I would agree with Jules above, that we must be careful about labeling everyone that says anything a little off as a gnostic. I revolve my whole message and existence around Christ and Him crucified and nothing else, but I'm sure someone could pull something from something I've written or said and make it out to be gnostic. It is probably good that I would be reprimanded for saying something like that, but it doesn't necessarily make ME a gnostic. We are after all under grace, and Christ's blood was spilled for that error.

    As believers, I think we are to be characterized as advocates of the grace which comes from being justified by the precious blood of Christ, not as being against gnosticism. I don't think White Horse Inn does this, and it is entirely appropriate to have a podcast here or there about this, and even have some fun with some of the nutty things out there. However, we don't want to be mainly characterized by our stand against gnosticism, particularly in a nitpicky way. 1 John 2 paints the perfect picture, that the antichrists will go out from us, simply because we continue to adhere to great doctrine, not because we actively hunt them down and eject them.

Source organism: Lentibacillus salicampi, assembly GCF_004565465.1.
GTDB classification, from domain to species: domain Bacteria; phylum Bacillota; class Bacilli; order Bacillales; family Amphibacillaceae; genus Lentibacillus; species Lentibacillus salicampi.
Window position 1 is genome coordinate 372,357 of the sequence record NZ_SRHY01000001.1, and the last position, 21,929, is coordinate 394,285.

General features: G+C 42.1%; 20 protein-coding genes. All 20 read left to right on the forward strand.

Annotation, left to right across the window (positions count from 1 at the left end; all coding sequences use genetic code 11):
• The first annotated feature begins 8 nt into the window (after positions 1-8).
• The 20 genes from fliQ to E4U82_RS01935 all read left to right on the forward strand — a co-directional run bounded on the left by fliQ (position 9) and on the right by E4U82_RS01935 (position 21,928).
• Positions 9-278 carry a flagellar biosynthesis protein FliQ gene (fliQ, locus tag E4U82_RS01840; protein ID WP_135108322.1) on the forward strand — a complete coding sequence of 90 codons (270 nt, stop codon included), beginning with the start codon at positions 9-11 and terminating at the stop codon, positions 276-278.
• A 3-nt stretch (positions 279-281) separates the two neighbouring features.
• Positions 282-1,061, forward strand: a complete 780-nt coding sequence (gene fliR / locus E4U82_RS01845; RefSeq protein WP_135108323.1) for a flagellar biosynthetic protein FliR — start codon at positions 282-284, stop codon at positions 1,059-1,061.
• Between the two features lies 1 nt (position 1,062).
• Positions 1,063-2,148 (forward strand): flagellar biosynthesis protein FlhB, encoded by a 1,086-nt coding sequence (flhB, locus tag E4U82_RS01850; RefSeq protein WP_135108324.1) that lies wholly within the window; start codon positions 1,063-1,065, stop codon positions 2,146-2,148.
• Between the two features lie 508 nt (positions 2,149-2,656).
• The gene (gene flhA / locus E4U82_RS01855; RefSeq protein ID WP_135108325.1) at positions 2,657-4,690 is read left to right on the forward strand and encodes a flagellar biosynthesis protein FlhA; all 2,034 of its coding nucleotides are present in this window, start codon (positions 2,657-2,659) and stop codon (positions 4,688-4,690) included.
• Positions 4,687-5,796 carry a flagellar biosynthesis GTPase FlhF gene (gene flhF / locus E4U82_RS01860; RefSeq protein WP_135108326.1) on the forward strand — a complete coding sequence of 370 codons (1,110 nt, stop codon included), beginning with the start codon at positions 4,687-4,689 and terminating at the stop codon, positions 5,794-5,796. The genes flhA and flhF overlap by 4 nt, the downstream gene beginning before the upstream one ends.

Thanks so much for your awesome ministry!

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  • Guest - Dan

    I appreciated this program, and it really scared me just how much of what you were observing is really in the pop preaching world-wide.
    I would like to understand this more, are there any good resources covering early gnosticism, and the development of gnosticism?

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  • Guest - Rayn